With Charges Still Not Laid, Ghosn to Be Treated 'As a Burglar'

Steph Willems
by Steph Willems

Disgraced industry phenom Carlos Ghosn, who still holds the title of Nissan chairman and Renault CEO (though likely not for long), could remain in custody for some time as Japanese authorities take their time in laying charges.

The news of Ghosn’s arrest amid allegations of severely underreported income fell like a hammer Monday morning, shaking the stocks of the automakers Ghosn guided since their tie-up at the end of the last century. From an opulent private jet to a sparse Tokyo jail cell, the auto titan’s journey this week surprised everyone.

According to The New York Times, Ghosn will spend at least 10 more days in custody, though Japanese law allows for suspects to be held for 23 days in the absence of charges. Authorities arrested Ghosn shortly after his jet arrived at Tokyo’s Haneda airport on Monday. An internal investigation conducted by Nissan fingered Ghosn and Greg Kelly, Nissan board member and former HR manager, in conspiring to underreport compensation levels to Japan’s Ministry of Finance.

The Tokyo prosecutors’ office claims the two men underreported Ghosn’s pay for four years (2011 to 2015), lowballing his compensation by $44.5 million — or half of his actual compensation.

After being led off the corporate jet, Ghosn was likely moved to a 50-square-foot room outfitted with a futon laid on the floor, as is Japanese practice, and stripped of belt, tie, and long socks. He’s allowed a small amount of clothes that can’t be fashioned into a noose.

“There will be no special treatment for Ghosn,” Tsutomu Nakamura, a former prosecutor told the NYT. “He will be treated in the same way as a burglar.”

By the end of the week, Ghosn will likely find himself stripped of more than just clothes — the titles under which he turned the Renault-Nissan Alliance (joined in 2016 by Mitsubishi) into the world’s largest automaker stand to be revoked by corporate boards. Nissan’s board will gather Thursday to vote on a motion to out Ghosn as chairman. Renault, on the other hand, seems to be weavering on Ghosn’s fate.

As reported by Bloomberg, there’s two sides at play. Some Nissan board members feel there’s a coup afoot, sources say, while others feel Ghosn simply got greedy. At Renault, the struggling automaker saved by Ghosn, top brass are taking a wait-and-see approach as the drama plays out in Japan. France holds a 15 percent stake in Renault.

Over the last couple of years, Ghosn had taken steps to move away from the companies he married, giving up the CEO position at Nissan. His successor, Hiroto Saikawa, was quick to denounce the fallen executive’s alleged actions, claiming the company had placed too much power in the hands of one man.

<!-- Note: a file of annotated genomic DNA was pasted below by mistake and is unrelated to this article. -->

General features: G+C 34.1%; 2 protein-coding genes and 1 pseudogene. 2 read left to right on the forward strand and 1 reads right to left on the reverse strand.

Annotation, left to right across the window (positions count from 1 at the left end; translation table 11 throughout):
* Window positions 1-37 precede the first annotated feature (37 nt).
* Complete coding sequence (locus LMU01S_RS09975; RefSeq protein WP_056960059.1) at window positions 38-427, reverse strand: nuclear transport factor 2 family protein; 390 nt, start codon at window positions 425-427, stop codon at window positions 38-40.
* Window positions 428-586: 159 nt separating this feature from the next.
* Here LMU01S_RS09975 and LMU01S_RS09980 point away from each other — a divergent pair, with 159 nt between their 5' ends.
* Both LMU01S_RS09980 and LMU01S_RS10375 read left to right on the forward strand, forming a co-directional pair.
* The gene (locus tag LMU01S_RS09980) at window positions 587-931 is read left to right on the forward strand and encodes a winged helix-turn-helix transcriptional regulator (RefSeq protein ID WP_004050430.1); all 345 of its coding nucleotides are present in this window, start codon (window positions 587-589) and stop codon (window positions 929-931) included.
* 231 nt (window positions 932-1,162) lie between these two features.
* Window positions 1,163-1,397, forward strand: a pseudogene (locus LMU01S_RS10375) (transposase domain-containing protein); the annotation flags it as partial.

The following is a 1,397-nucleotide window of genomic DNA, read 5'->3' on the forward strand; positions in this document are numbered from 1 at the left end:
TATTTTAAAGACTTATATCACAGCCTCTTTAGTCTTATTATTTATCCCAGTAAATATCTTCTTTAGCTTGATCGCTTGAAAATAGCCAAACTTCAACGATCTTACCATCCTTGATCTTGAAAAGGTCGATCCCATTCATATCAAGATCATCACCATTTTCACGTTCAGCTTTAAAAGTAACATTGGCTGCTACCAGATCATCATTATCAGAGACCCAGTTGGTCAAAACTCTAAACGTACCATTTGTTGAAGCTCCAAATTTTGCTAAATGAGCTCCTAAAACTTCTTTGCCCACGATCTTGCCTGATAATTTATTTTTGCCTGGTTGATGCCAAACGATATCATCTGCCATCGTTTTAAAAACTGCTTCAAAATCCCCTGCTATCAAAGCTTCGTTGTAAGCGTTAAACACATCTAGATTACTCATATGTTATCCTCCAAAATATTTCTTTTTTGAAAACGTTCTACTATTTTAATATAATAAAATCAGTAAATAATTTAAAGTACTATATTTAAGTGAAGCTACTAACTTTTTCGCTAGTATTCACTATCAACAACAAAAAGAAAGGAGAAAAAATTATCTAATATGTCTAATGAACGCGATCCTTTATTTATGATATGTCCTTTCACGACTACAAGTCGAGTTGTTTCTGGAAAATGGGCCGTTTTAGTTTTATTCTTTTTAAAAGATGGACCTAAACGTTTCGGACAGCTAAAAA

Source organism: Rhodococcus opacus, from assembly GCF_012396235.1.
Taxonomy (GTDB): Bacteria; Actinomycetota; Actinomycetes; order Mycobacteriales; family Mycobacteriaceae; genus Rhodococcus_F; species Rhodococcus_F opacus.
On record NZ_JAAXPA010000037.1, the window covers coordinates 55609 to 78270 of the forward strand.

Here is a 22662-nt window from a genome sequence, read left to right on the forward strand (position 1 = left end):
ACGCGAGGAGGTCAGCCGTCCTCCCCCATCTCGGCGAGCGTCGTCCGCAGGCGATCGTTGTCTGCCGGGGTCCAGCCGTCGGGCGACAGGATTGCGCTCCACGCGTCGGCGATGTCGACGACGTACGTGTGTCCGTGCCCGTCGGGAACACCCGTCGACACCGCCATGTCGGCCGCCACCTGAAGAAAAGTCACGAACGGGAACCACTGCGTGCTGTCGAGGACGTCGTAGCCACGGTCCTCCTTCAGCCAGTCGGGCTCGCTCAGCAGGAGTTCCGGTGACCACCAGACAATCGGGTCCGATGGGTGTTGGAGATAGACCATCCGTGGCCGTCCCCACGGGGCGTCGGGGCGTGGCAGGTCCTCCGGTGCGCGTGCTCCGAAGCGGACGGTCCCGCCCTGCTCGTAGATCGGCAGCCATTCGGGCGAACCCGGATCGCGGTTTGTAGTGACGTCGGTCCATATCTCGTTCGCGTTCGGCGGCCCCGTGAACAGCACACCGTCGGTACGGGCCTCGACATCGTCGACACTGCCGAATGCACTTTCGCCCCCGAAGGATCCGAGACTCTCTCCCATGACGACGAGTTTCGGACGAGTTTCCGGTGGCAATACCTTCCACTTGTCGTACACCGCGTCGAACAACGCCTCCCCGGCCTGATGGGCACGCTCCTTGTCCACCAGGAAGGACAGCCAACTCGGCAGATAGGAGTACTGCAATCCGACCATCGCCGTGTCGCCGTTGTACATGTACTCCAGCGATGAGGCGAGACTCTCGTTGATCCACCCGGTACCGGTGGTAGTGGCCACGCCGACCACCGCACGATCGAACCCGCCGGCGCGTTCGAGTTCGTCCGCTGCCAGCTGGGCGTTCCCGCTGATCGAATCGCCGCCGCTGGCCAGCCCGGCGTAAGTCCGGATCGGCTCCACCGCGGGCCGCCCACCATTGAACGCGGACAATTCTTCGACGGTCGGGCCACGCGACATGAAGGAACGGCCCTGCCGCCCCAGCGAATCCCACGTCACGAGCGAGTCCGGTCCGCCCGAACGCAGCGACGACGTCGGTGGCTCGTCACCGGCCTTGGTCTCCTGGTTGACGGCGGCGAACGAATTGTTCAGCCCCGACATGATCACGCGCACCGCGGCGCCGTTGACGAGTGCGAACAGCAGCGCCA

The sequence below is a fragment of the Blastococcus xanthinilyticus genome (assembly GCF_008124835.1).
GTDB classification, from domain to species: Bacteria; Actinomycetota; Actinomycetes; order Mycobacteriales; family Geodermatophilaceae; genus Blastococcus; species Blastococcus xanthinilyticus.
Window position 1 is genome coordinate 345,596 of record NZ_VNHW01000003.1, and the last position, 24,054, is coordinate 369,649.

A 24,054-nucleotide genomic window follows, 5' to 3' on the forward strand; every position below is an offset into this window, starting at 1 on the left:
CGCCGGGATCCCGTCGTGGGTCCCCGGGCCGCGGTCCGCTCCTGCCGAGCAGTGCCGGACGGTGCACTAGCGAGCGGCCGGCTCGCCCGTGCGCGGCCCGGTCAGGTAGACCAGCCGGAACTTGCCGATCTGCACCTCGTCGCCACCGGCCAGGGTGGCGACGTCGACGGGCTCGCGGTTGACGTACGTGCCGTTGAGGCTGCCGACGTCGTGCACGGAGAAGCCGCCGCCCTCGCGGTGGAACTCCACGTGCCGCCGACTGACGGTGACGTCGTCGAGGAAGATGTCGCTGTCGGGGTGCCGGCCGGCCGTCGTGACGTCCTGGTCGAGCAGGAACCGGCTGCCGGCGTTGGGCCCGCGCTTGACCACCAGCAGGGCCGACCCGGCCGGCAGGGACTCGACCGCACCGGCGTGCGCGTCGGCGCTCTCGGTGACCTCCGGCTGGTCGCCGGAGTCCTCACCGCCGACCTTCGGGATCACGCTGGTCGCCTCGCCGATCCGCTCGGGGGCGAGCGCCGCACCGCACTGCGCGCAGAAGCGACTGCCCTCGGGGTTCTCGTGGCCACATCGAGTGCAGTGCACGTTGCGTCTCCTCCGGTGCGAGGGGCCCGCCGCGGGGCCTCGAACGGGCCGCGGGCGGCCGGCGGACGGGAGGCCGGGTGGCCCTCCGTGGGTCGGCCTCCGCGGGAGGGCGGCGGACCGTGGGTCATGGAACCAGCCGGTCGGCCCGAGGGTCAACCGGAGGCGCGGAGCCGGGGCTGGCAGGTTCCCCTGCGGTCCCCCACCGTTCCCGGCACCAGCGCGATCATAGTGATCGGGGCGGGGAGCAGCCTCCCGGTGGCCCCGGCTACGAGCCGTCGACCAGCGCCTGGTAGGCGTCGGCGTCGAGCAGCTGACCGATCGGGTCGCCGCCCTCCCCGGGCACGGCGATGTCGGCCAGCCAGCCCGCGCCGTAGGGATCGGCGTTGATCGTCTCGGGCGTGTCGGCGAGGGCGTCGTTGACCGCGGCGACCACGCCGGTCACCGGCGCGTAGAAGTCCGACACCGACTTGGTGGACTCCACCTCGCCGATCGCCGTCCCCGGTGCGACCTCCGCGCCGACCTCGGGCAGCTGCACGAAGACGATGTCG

“Beyond being sorry I feel great disappointment, frustration, despair, indignation and resentment,” Saikawa said Tuesday at a press conference at Nissan’s Yokohama HQ. The CEO said his top priority was minimizing the fallout of the allegations on his company and its workforce. In Tokyo, Nissan shares tumbled following news of the arrest.

Mitsubishi’s board will reportedly meet next week to decide whether to oust Ghosn as the automaker’s chairman. Meanwhile, Japanese state TV aired footage of Toshiyuki Shiga, Nissan board member and former chief operating officer, entering the Tokyo prosecutors’ office to submit to voluntary questioning.

[Image: Nissan]

Steph Willems
Steph Willems

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  • HotPotato HotPotato on Nov 24, 2018

    Can you imagine if American authorities prosecuted corporate crooks for, well, anything? Our financial crooks nearly crashed the entire world economy and got off scot-free---nay, were rewarded with a tax cut. This guy misappropriates corporate money to buy himself real estate and understates his income and gets "treated like any other burglar." As it should be.

  • 28-Cars-Later 28-Cars-Later on Nov 26, 2018

    Ghosn gave up day to day operations in April 2017 but now its nearly 2019 and this comes out now? Why now? Cui Bono? He wasn't secret about flashing his wealth during the period of accusation. This is either corporate politics or a witch hunt. "Ghosn stepped down as CEO of Nissan on April 1, 2017, while remaining chairman of the company." https://en.wikipedia.org/wiki/Carlos_Ghosn

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